In the meantime, I have been walking when I can, and not eating candy (except when I nervously and in the fashion of PMS inhale three glasses of wine and then eat an entire lump-of-chocolate wedding favor in a couple of bites) and I keep feeling insanely tired and run-down and miserable in my body and it hurts to walk (which kills me, because I've always been a walker) and it hurts to breathe and embarrassing, humiliating things suddenly start to happen, to your body, and there are things that suddenly become embarrassingly and humiliatingly hard, when you are a size. And these are things that make you hate yourself and your body, and be more sad than you are, and people to whom I had mentioned the possibility of surgery asked me how the consultation went and I started thinking about it again.

I did some more research – calm, considered research, not fueled by the insane, exciting idea that I would be "magically" thin and boom, all my problems would be solved. I made out lists of positives and negatives. I read forums about side effects and the way you have to live the rest of your life, after weight-loss surgery, and I made some more long lists, thinking hard about whether I'd be willing to live with those side effects and restrictions.

I spent a lot of time reading weight loss surgery blogs – I read the entire archives of every blog I could find, from the morons who wrote things about surgery being magic, and how they had finally managed to eat a whole pie and yet they still lost three pounds this week!!!!1! and the smart, cute as a goddamn button, sensible and basically awesome people who went into the business knowing what it entailed, and took it seriously, who knew what changes they had to make and why and did their damnedest to live the right way and make some serious adjustments to their habits, eating and moving, physically and psychologically. I learned what you can do and might do and what you should do and could do, and that the surgery isn't magic and it isn't a miracle cure, and that the astonished, proud, amazed looks on these women's faces in their six-months-out photos is just fantastic.

And I learned that I have exhausted all my internal resources – that I know what I need to do to lose weight, that I know it's calories in versus calories out, but that I can't do it. That I would do it if I could. I do not think I am lazy, or stupid, or pathetic, or self-sabotaging. That if it was that easy for me, I would be healthy and slim and a crazy tri athelete. There is something going on with me that I have never, in years of therapy – if it were as easy as getting therapy for my issues, I would be healthy, and slim, and a quadrathelete – figured out what food issues I have got and what to do about them that will work.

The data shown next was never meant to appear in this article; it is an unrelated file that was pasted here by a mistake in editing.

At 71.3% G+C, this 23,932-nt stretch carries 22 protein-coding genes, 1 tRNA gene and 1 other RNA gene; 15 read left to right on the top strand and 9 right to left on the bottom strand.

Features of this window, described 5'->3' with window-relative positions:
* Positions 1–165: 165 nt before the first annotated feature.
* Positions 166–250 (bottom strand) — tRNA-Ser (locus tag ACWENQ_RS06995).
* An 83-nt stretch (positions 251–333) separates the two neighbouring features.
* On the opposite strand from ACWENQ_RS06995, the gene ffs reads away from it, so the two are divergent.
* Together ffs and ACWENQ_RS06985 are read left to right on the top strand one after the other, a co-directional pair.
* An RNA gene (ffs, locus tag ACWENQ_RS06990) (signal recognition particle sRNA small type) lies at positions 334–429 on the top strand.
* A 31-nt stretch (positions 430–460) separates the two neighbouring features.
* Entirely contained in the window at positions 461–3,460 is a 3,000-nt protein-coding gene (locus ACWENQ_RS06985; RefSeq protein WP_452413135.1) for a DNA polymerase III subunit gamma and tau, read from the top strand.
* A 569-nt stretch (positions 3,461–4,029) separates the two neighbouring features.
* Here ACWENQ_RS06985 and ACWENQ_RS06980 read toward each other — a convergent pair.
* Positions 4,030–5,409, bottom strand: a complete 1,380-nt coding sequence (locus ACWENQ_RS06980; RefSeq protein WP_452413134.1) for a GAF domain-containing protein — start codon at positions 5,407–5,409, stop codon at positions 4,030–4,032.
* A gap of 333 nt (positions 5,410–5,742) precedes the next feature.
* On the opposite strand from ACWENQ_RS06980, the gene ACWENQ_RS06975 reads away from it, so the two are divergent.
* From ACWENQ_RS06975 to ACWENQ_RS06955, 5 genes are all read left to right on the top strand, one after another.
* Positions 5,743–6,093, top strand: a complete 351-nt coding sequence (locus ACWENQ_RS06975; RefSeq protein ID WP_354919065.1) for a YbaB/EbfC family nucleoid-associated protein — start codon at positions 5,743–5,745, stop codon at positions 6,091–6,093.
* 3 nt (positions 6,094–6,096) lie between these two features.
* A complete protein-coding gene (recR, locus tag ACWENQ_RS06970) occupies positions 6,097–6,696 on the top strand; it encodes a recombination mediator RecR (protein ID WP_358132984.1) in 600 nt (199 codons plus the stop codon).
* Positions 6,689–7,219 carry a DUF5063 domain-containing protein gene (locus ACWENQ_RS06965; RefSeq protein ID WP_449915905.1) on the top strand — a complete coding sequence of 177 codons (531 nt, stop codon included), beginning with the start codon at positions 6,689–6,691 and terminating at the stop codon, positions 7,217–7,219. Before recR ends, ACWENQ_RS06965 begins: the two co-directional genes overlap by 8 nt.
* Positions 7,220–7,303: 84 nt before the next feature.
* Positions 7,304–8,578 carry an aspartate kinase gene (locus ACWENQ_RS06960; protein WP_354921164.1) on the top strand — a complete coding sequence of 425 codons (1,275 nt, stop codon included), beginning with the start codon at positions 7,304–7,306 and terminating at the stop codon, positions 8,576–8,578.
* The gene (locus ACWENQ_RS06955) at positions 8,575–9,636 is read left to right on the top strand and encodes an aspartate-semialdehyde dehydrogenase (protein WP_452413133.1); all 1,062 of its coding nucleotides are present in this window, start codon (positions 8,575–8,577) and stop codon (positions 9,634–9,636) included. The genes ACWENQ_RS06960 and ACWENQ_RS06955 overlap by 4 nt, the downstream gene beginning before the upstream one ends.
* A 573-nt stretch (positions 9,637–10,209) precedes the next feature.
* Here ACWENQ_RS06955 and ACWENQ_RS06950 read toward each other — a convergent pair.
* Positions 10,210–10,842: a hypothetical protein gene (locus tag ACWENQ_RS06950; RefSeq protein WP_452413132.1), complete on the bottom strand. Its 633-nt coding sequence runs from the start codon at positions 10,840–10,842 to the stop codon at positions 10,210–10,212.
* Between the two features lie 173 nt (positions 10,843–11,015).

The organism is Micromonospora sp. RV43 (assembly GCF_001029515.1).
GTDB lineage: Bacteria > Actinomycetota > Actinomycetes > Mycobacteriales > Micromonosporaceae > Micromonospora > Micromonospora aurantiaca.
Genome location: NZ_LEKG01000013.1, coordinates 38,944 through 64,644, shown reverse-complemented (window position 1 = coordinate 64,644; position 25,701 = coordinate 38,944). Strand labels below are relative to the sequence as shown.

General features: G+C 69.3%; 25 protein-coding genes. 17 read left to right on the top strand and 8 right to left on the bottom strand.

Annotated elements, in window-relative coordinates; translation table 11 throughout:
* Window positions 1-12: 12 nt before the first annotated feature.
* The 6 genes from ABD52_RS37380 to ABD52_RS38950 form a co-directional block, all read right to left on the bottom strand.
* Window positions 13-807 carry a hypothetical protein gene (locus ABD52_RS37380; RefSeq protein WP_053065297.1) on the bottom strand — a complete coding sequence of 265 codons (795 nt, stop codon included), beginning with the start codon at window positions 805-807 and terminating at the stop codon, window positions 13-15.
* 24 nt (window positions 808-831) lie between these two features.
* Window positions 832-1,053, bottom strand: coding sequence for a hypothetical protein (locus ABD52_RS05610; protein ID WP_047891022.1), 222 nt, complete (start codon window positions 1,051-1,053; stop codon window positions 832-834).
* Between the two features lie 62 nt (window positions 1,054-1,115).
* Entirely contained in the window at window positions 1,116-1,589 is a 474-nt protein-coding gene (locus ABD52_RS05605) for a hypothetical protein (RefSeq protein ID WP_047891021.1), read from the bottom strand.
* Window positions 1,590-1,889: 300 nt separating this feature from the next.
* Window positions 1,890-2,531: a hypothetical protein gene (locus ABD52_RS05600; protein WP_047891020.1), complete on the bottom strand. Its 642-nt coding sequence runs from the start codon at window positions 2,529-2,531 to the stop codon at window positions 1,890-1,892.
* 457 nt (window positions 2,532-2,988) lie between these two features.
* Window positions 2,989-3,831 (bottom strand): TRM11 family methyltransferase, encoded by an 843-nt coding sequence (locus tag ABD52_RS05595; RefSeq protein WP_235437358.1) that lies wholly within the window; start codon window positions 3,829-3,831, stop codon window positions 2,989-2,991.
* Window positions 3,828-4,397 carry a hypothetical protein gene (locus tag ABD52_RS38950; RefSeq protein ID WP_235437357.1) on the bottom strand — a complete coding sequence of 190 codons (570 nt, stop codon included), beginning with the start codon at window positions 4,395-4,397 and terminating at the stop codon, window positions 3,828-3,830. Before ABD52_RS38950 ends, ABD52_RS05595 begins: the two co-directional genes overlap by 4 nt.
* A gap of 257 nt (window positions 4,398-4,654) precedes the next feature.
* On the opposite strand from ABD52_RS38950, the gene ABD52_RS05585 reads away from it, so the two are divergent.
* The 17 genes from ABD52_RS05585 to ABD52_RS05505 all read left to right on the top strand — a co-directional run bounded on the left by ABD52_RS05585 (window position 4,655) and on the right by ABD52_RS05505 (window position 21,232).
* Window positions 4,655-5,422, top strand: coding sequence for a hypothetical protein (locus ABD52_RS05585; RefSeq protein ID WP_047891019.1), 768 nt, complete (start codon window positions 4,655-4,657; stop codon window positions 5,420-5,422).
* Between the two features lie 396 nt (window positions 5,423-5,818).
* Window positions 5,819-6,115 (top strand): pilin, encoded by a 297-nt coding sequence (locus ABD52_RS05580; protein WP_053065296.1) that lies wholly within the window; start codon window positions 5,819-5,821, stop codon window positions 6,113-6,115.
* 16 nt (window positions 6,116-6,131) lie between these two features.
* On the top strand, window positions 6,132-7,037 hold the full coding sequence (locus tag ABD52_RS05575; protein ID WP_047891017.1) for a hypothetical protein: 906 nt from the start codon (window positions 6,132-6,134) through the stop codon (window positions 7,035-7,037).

And I learned that I would happily, gratefully welcome an outside resource, an additional control. That I think – I am pretty sure – that not only would I be willing to work with my body in order to change it for the better, that I think I could do it, if I had the kind of incentive that is absolutely concrete, the help that this would offer me.

And I found out, after making list after list – and this was news to me – that I would rather spend the rest of my life at a healthy weight, dealing with food in a whole new and difficult way, and dealing with the possible physical side effects, than spend the rest of my life at this weight – because it is pretty clear to me that going on as I am, I will always be fat – dealing with the physical, emotional and psychological side-effects, all of which hurt so very fucking much, and all of which are killing me in their own special ways.

At the end of it, I had pages and pages of lists, and talking-to-myself writing, hours and days and weeks of research, and another appointment for a consultation, and a pretty good idea of what my ultimate decision is going to be.

But – and this is the important part – I haven't, yet, made the decision. I am not going to do that until I go through the ninety year consultation process and talk to people I trust and give myself some real time to sit with this idea, to let it sink in that it is permanent, and would be real. To allow myself some room to be one hundred percent flinchingly honest about my chances. The whole thing is scary and huge and when I said I was pretty sure what my decision was going to be – I lied. I don't know. But I would appreciate some luck, if you've got any to spare.